Parent Time: This is not a “pay to play” thing.

I’ve had this question come up a few times in the past few weeks, from a few different places.  A friend from way back asked if it was legal to withhold parent time for non-payment of child support, because he knows a guy (who lost his job, and got behind) who is experiencing that right now with his ex.  And I advised a couple that their daughter cannot keep her kids away from dad because he’s not paying child support (even though that dude is actually refusing to work specifically so he doesn’t have to pay–but that’s a topic for another day.)

So why CAN’T a custodial parent keep the non-custodial from having parent time if that person isn’t paying his/her child support?

Let’s start with the focus of the issue:  The kids need to have a relationship with BOTH parents.  Parent time is not something that is doled out based upon one’s ability to pay, or even their willingness to pay child support.  Studies have shown that children in divorce do better emotionally and socially when they have both parents actively involved in their lives.  A parent time order is designed to do just that–keep both parents involved with the kids.  Keeping a child from a loving parent, just because that parent isn’t paying the other one, disrupts the child’s relationship with that parent, and really could constitute emotional child abuse.

Mrs Doubtfire

One should never have to cross-dress just to have access to their kids.

“But it’s not fair!”  I hear this a lot (I hate the “F”–fair–word).  Why should the non-custodial parent get the benefit of having a relationship with the child when he/she isn’t even financially supporting the kid? I’ll tell you why–this is NOT about you, and it’s not about the money.  It’s about the kids.  Kids. Need. Both. Parents.  Even if one parent is a deadbeat (and for the record–I do not believe all people who don’t pay child support are deadbeats).  As (retired) Commissioner Garner of the First & Second Judicial Districts here in Utah was wont to say, children are half of each parent.  Denying a child from being with a parent is denying half of the child.   In the words of Natalie Hillard, the littlest child in Mrs. Doubtfire, “we’re his goddamn kids too!”

The divorce code specifically states that the other party not complying with the parenting plan provisions or child support order does not mean you can not comply, too.  (See U.C.A. 30-3-10.9(9)).  Parent time is part of the parenting plan provisions.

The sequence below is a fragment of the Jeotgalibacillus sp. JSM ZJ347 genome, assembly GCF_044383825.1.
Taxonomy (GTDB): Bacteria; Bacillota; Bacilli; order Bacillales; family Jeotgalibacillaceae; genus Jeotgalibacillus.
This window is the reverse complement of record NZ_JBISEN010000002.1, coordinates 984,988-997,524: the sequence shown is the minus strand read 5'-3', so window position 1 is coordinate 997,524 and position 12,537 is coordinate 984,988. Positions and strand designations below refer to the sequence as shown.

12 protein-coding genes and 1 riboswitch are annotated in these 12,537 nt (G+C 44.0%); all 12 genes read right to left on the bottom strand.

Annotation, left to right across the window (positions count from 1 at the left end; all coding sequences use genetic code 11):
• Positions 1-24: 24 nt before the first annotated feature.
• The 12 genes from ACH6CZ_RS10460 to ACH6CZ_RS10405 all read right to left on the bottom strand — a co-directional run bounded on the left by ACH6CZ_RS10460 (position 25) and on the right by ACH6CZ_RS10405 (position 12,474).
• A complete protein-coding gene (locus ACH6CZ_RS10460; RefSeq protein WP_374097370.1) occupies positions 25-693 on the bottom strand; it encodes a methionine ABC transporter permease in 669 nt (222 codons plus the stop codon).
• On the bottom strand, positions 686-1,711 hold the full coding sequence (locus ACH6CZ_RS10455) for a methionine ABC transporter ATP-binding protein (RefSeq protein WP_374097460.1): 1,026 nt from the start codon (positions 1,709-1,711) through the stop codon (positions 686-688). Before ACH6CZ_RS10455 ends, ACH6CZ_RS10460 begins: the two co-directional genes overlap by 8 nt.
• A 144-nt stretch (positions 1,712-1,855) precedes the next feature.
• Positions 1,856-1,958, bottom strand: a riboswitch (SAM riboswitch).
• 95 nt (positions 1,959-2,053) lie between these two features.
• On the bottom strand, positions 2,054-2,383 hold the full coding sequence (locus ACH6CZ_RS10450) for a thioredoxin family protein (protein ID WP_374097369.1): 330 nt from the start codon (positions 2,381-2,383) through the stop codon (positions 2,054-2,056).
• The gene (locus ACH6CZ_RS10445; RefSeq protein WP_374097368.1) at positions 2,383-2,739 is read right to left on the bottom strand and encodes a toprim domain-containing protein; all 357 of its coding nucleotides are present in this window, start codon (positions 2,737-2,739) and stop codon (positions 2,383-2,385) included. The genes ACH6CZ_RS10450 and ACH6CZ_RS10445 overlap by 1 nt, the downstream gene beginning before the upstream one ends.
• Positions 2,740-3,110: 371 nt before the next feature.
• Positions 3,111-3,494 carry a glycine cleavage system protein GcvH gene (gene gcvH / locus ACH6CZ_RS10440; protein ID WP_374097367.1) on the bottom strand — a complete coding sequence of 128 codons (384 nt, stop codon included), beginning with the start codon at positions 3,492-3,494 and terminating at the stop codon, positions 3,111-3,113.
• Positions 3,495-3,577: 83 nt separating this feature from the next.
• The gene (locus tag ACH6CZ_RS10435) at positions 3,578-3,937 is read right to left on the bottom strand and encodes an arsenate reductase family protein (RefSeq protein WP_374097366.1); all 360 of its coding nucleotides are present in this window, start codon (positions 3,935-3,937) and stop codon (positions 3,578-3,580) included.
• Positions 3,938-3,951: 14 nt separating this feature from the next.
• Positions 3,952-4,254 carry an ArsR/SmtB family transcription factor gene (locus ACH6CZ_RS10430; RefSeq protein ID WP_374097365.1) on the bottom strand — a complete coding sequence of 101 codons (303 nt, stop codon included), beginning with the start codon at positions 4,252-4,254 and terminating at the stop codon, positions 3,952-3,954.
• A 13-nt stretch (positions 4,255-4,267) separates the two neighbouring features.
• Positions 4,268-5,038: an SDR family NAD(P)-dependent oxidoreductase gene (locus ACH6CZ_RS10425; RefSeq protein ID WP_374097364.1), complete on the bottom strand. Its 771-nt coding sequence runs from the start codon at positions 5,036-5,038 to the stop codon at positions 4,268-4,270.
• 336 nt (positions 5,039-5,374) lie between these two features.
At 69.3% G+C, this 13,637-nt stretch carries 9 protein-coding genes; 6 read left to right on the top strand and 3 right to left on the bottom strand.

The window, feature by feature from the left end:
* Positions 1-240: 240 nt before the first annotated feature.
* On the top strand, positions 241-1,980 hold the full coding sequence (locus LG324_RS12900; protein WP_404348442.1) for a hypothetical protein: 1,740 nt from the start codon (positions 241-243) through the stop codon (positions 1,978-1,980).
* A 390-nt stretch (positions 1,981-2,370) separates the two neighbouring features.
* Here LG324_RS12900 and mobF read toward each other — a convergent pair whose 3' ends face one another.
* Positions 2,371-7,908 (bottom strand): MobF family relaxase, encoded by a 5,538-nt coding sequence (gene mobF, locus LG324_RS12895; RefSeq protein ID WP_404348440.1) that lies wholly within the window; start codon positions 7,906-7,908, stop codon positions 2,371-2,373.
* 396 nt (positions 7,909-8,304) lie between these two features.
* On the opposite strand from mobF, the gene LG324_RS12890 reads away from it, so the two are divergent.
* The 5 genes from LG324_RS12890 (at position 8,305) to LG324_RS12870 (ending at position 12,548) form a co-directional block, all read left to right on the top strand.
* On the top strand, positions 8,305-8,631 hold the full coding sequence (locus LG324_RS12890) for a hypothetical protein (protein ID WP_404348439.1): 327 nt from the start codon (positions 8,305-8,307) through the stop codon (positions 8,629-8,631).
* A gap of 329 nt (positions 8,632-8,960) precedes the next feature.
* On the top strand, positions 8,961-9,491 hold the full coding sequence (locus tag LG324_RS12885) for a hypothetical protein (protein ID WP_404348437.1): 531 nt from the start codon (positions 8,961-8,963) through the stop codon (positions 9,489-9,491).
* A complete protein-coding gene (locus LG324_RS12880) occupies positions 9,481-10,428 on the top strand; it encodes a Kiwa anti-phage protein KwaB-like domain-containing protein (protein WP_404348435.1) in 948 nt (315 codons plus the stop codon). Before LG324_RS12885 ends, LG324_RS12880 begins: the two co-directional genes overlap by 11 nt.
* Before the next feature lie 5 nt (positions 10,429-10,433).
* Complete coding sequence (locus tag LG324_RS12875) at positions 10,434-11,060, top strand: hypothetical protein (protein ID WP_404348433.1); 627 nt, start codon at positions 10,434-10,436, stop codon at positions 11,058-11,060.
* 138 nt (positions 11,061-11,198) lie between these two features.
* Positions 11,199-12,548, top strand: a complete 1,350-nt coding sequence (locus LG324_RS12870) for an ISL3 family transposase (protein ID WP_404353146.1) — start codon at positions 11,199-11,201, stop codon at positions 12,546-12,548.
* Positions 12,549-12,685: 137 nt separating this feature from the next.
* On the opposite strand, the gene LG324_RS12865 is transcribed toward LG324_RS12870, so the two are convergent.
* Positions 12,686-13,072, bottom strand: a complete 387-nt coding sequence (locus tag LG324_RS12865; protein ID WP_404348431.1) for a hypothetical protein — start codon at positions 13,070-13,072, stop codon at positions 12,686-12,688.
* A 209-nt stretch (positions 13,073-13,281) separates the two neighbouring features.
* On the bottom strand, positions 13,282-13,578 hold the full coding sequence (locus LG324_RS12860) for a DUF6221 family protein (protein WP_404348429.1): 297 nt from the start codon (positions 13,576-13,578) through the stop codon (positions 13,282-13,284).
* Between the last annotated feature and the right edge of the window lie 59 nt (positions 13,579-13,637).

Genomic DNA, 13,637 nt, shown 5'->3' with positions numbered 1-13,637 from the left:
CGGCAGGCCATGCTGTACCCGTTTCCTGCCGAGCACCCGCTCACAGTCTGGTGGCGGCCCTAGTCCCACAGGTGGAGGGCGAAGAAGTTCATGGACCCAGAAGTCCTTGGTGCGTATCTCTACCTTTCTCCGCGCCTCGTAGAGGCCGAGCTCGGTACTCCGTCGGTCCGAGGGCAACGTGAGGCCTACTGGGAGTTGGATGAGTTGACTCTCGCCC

So yeah, it’s illegal.  But it’s also criminal.  If you keep a kid from a non-paying parent during the time he/she is supposed to have visitation, just because they’re not paying child support, you are committing a crime.  It’s called custodial interference, and the statute is found at U.C.A. 76-5-303.  Nothing in the statute makes an exception for non-payment of child support.  Unless you honest to God believe your child is in danger of abuse at the hands of the other parent, you cannot keep a parent with a visitation order away from his or her kid(s) during the time they have been awarded by the court.

Custodial Interference - 2016

…though it IS located in the criminal code under kidnapping…

A first offense is a Class B Misdemeanor; doing this twice in a 2 year period raises that to a Class A Misdemeanor.  Removing the child from the state when it’s supposed to be the other parent’s time is a third degree felony.  Class B misdemeanors may be punishable by a fine of up to $1000 and prison not to exceed 6 months; Class A–fine up to $2500 and not more than one year in prison; and third degree felonies may be punishable by a fine up to $5000 and up to 5 years in prison (see U.C.A. 76-3-301; 76-3-203; and 76-3-204).  The legislature was serious about parent time.  You should be, too.

So what can you do if this happens to you?  First off–you should be communicating clearly and in writing with a parent who is withholding your kids from you.  Email and request confirmation of the parent time schedule for the week, or the month, or the summer, or whatever.  Be civil.  Keep any responses.  Text the other parent about parent time.  Be civil.  Keep all responses.

If you have a statement from the other parent saying that they will NOT give you the kids for your parent time, call the police.  Request a civil standby, and go to the ex’s place to pick up your kids at the appointed hour.  When the other parent and the kids aren’t there, or if the other parent refuses to allow you to take the kids, make a police report.  Get copies of the police report. Request law enforcement refer the case to the local prosecutor.

File a motion to enforce your parent time order with the court.  This is called an Order to Show Cause.  It does not cost you anything to file, and you do not have to have a lawyer for this.  You can find forms on the Utah courts website to do this.

The caveats on enforcement:  Police and prosecutors won’t always want to charge a parent with custodial interference.  But if it were me, I would make a pest of myself until law enforcement took me seriously.  We’re talking about your relationship with your kids.  They won’t always be kids; you miss out on their growing up, and you can’t get that back.  If they don’t know who you are because the custodial parent is horrible, and you didn’t try harder, that’s partly on you.  Be the adult.  Be brave.

They’re your goddamn kids too.

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